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Chris8sirhC 14th December 2008 12:41 AM

Shopping list for RTA
Assuming one has a laptop PC running Windows XP, what all would one need to purchase in order to run RTA from that laptop?
From what I have gathered you would need, an external soundcard, a microphone, and RTA software. Am I missing anything, and what would be the best solutions for these different parts that are needed.

AndrewT 14th December 2008 07:59 PM

is an external soundcard necessary?

Chris8sirhC 14th December 2008 08:25 PM

Thats one of the things I am wondering about.

mightym 14th December 2008 09:04 PM

Have you been here?

this should answer most of your Q's

Then go here:(no particular slight or offense intended)

Also look here:

I would search for the Mic. ghost supply on DIY Forums, Here's one I found:

search the Forums the electret Mic. is just a capsule mic you can get from digikey, or mouser.

Hope this helps

Chris8sirhC 14th December 2008 09:53 PM

Ive been looking around, and i think this will fit the bill for a mic preamp and a sound card of decent quality.
outside of that, all i will need are cables, the microphone, a mic stand, and the software, correct?

bwaslo 15th December 2008 01:51 AM

You can get SynRTA free,
and I at least think it works really well and better than a traditional RTA.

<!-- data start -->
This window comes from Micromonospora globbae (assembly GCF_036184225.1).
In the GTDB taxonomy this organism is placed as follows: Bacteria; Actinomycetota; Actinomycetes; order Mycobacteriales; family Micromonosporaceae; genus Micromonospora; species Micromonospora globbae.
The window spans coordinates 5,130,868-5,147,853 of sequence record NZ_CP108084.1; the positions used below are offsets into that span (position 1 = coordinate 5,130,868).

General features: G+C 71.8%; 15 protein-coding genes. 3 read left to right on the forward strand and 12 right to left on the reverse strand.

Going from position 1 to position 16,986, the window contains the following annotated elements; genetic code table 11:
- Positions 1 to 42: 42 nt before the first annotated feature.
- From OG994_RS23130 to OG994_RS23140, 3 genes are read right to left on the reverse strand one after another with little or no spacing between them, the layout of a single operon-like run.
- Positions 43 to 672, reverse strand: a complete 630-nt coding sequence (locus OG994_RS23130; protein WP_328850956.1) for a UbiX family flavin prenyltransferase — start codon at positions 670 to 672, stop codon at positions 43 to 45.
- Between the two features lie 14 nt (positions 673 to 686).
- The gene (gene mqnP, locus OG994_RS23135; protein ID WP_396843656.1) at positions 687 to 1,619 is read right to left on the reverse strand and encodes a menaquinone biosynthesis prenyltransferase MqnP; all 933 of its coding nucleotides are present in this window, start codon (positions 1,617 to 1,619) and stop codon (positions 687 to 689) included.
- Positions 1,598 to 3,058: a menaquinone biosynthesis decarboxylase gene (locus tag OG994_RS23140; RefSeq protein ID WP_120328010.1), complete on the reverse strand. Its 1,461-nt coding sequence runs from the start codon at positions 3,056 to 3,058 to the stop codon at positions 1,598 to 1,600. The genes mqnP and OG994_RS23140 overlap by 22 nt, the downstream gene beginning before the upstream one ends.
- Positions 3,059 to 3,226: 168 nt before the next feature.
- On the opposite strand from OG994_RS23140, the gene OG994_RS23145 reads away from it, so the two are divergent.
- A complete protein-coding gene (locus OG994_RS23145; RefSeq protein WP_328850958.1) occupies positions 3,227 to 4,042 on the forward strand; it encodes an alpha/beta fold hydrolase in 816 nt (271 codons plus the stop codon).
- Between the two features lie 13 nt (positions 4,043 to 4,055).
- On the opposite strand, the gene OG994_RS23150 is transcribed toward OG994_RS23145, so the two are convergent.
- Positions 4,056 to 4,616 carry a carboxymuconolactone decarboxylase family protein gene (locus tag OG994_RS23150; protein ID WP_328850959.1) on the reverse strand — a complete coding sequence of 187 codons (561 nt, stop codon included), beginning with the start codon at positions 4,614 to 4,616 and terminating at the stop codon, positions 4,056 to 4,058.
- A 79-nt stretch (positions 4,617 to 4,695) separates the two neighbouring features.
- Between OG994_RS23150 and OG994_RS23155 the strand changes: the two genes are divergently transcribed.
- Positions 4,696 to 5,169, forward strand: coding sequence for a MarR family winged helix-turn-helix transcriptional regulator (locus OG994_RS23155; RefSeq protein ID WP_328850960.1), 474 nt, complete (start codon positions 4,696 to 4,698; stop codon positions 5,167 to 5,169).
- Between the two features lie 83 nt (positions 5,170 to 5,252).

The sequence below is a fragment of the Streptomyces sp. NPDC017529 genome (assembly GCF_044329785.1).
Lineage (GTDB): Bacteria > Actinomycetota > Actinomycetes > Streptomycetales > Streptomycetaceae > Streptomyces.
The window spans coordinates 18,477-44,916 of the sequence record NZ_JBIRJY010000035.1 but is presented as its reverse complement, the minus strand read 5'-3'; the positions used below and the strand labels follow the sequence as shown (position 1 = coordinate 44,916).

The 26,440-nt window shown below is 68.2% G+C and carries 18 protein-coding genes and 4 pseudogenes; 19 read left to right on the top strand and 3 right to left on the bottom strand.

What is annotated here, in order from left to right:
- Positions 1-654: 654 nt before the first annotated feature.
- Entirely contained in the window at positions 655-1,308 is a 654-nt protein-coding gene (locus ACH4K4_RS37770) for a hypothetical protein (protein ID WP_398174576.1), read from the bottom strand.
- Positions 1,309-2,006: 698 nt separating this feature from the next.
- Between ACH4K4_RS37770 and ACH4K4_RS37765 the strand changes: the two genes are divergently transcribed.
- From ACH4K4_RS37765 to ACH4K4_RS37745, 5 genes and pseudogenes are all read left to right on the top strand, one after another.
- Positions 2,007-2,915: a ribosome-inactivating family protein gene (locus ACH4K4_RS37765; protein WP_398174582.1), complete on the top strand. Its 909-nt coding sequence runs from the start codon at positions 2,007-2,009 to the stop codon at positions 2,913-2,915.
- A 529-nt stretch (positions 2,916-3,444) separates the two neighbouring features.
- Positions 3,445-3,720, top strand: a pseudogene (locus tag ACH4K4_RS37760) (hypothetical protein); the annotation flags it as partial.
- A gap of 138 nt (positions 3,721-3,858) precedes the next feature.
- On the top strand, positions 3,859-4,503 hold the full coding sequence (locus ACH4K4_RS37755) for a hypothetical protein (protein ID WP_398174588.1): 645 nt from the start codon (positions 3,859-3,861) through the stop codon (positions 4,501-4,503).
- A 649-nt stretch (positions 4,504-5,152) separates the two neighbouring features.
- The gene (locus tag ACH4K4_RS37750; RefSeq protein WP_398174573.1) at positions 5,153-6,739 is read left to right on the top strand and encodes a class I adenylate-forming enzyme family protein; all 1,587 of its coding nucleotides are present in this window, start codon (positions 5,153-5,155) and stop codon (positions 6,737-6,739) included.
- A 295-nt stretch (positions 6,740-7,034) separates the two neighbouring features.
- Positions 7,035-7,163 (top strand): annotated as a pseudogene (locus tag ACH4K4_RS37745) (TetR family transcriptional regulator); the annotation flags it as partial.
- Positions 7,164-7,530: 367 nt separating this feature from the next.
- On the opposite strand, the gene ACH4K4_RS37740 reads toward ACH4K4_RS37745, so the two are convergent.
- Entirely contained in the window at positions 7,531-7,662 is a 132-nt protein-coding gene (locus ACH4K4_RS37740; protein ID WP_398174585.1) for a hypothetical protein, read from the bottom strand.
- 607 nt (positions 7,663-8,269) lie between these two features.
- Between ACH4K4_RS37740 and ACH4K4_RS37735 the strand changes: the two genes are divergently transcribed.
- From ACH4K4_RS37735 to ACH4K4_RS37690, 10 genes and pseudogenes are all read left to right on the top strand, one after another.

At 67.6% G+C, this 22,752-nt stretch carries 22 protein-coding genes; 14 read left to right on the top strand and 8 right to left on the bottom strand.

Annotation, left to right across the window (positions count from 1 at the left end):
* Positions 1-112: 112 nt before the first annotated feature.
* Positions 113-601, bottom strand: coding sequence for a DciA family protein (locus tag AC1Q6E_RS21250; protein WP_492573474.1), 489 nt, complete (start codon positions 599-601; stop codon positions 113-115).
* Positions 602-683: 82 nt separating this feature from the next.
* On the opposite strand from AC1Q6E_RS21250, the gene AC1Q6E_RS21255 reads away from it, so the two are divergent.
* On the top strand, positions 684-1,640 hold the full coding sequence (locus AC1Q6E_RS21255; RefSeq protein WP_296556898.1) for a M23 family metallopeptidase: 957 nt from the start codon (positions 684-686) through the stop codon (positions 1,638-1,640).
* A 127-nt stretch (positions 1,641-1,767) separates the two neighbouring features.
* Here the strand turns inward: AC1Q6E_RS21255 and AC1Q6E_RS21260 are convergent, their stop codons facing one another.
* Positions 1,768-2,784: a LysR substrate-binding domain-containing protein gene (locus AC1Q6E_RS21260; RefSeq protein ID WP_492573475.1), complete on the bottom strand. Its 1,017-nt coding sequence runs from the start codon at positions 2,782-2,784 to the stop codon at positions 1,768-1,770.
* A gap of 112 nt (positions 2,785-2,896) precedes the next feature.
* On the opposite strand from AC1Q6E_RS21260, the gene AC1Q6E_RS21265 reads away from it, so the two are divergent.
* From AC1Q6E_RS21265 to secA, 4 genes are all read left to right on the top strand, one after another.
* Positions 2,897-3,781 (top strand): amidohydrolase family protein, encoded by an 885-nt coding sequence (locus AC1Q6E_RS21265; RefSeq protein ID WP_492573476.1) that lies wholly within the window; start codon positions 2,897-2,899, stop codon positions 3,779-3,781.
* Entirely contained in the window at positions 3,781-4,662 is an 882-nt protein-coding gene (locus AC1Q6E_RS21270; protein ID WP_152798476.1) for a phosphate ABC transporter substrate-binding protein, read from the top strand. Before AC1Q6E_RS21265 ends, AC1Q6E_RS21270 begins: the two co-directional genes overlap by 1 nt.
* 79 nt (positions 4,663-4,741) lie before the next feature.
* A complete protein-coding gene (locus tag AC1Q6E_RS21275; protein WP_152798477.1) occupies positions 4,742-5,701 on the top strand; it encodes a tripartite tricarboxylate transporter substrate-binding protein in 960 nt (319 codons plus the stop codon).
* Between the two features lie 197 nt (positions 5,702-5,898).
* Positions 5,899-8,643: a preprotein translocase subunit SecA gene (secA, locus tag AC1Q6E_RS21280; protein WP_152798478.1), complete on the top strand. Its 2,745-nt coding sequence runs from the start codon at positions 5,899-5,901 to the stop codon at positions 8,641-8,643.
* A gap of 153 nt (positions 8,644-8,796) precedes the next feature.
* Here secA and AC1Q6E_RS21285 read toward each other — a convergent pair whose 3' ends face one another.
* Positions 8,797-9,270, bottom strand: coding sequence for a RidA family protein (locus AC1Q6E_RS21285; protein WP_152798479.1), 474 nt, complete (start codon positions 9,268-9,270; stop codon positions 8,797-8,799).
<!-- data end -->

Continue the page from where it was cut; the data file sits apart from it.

But I'm biased, its my software. (But FREE, so should be fair to point it out, right?)

littlemike 15th December 2008 10:19 PM

Here's what I use:

Dell Latitude D600 (under $400)
E-mu 0202 USB Sound Card (Under $100)
Radio Shack 33-2050 Analog SPL Meter - Modified per Wallin's Article with a Panasonic Capsule (+/- 1 dB from 10 Hz to over 20,000 Hz) (under $50 with mods)
Assorted cables and such that you probably already have

SynRTA for mids and Highs (free like free beer) - See above post
RoomEQ Wizard for Lows (free like free beer) - Available at Home Theater Shack
Frequency Response Plotter for Lows (swept sine) (google freqresplot) (also free like free beer)

The modded SPL meter was the hardest part to do, it took me several hours to take it apart and solder in all the new capacitors, as well as rework the mounting point for the remote mic capsule - but it worked when I was done with it. I got my SPL meter on Ebay, think it was about $15 shipped. I spent another $26 to get the required capacitors and mic capsules from Digikey. The recommended modifications are meticulously detailed on Eric Wallin's website.

I like my external sound card - the onboard sound has no line in and the frequency response really sucks on my laptop. I chose the Emu 0202 because it was cheaper than the often recommended M-Audio Transit USB and received a good review on the Liberty Instruments site. Either works well. Mine measures flatter than the Mic and SPL meter when connected via a loop cable, which is plenty good for me.

I really don't see a reason to buy software at the hobbyist level. There are plenty of free options out there that we can use, and most of it works very well.

Since I had the laptop already, I'm into the rest of the setup for less than $150. I have not got true absolute SPL calibration like pro-type gear, but as I am primarily interested in relative comparisons anyway, I'm pleased with what I can accomplish, especially given the investment I have made.

Between this setup and my WT2, I'm set to go, now I just need to find the time to make some speakers to measure....

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